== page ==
Nick Cohen reviews two films about five paintings by Gustav Klimt (including the famed Woman in Gold) that were stolen by the Nazis from a Jewish family, held by the Austrian government for decades after the war, and returned to Maria Altmann, the daughter of the original owners, after a protracted legal battle—and he asks an important question:
[N]either film asks a question that goes to the root of our experience of art: why should we care? The fate of the Klimts makes my point. After her family’s paintings were restored, Maria Altmann sold Woman in Gold for $135 million to Ronald Lauder’s Neue Galerie in New York. It is on public display, as it was in Vienna, and no harm has been done. But anonymous private buyers bought the three Klimt landscapes and the [other] portrait. . . .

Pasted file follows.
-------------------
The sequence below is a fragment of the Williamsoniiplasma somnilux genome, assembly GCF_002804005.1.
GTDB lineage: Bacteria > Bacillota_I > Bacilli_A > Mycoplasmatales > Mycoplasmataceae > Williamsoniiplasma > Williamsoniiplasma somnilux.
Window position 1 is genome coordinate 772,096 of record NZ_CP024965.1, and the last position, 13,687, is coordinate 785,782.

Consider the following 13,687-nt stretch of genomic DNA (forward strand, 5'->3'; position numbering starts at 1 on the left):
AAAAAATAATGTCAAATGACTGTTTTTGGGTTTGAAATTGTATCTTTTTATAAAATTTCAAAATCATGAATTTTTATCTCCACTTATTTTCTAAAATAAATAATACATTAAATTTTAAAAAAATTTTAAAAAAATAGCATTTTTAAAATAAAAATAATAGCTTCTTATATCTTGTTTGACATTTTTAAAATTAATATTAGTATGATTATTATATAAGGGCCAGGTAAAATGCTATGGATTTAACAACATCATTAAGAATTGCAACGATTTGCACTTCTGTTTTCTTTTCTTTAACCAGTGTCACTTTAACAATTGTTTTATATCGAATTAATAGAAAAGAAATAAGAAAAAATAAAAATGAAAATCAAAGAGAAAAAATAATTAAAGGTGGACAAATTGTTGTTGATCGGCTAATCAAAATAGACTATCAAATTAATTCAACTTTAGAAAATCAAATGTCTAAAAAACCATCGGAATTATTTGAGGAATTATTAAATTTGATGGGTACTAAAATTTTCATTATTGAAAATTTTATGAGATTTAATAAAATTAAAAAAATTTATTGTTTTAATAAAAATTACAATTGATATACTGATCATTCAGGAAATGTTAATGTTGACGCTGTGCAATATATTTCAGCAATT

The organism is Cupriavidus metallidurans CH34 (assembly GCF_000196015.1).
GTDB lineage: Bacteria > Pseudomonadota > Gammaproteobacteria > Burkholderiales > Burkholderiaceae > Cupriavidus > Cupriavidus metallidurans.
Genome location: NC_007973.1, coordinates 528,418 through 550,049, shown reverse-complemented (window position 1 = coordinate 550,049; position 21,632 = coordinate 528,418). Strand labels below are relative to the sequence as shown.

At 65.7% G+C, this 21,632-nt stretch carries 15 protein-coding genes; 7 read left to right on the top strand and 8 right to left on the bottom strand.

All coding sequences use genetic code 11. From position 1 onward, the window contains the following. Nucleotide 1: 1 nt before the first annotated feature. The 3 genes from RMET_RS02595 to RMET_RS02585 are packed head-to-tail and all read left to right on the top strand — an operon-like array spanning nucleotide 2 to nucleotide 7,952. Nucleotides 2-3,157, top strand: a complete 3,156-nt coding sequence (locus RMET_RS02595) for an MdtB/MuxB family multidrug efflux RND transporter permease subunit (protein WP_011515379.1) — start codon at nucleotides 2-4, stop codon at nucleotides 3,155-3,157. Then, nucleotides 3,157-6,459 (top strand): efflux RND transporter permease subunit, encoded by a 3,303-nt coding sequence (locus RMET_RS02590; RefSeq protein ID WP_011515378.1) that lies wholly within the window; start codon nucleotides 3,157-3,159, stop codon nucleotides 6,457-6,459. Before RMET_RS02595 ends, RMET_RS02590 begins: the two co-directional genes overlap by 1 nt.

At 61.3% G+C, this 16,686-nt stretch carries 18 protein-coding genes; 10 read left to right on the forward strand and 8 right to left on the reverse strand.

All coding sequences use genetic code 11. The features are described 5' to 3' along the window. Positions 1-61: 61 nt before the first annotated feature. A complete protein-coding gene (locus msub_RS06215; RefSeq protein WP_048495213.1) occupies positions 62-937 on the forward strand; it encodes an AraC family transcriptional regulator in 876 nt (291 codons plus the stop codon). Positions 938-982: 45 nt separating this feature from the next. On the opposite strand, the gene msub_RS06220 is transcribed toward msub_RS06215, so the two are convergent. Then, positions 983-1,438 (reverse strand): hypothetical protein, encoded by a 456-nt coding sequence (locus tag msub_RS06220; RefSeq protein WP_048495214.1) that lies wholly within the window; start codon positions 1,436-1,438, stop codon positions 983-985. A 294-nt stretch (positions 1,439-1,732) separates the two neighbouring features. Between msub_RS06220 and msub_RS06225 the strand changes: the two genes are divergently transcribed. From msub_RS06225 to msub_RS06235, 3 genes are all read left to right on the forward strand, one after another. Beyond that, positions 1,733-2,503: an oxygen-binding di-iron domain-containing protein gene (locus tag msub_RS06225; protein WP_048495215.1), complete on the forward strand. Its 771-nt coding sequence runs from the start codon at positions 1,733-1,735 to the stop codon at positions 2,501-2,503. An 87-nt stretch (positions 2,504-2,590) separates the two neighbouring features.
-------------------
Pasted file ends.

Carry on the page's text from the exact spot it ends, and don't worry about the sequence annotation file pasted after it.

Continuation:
A painting hidden from public view is like a banned book: it might as well not exist. Justice for the rightful owners of a great work is all very well, but the rest of us might worry more about keeping it on public display. . . . The answer lies in our yearning for authenticity. . . . [M]ost people want to know that murderers did not steal the picture in front of them. The Nazis understood this. As with the gas chambers, they knew they could not admit to their crimes. . . .
When I visited the Belvedere in the 1990s, all five Klimts were on public view, compared with just two today. Their display was not the blessing it seemed because the gallery could not tell the truth — be authentic, if you like —without changing the way most visitors would have looked at them. Honesty would have required them to say: “This picture was taken at gunpoint. We have never compensated its rightful owners or secured their consent to hang it here.” . . .
If I—and I hope you—had read that, we would not have seen a work of luscious beauty in front of us but a crime scene, and demanded that the courts intervene.